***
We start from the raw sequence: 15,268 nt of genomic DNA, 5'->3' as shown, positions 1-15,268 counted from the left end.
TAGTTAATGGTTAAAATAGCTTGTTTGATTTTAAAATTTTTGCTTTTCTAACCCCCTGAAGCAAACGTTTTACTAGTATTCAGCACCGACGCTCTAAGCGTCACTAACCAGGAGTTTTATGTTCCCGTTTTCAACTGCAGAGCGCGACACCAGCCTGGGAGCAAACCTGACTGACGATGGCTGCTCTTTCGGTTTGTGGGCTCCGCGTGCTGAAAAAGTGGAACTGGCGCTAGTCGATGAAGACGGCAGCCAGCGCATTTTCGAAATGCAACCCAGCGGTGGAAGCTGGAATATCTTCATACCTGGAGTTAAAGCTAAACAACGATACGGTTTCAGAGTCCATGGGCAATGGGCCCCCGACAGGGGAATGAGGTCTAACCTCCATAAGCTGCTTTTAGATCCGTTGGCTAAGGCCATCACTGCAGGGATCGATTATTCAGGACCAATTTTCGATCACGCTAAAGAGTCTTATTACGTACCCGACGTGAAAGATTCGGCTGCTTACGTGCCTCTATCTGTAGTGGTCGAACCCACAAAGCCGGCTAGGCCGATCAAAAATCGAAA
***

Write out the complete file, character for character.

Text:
We start from the raw sequence: 15,268 nt of genomic DNA, 5'->3' as shown, positions 1-15,268 counted from the left end.
TAGTTAATGGTTAAAATAGCTTGTTTGATTTTAAAATTTTTGCTTTTCTAACCCCCTGAAGCAAACGTTTTACTAGTATTCAGCACCGACGCTCTAAGCGTCACTAACCAGGAGTTTTATGTTCCCGTTTTCAACTGCAGAGCGCGACACCAGCCTGGGAGCAAACCTGACTGACGATGGCTGCTCTTTCGGTTTGTGGGCTCCGCGTGCTGAAAAAGTGGAACTGGCGCTAGTCGATGAAGACGGCAGCCAGCGCATTTTCGAAATGCAACCCAGCGGTGGAAGCTGGAATATCTTCATACCTGGAGTTAAAGCTAAACAACGATACGGTTTCAGAGTCCATGGGCAATGGGCCCCCGACAGGGGAATGAGGTCTAACCTCCATAAGCTGCTTTTAGATCCGTTGGCTAAGGCCATCACTGCAGGGATCGATTATTCAGGACCAATTTTCGATCACGCTAAAGAGTCTTATTACGTACCCGACGTGAAAGATTCGGCTGCTTACGTGCCTCTATCTGTAGTGGTCGAACCCACAAAGCCGGCTAGGCCGATCAAAAATCGAAA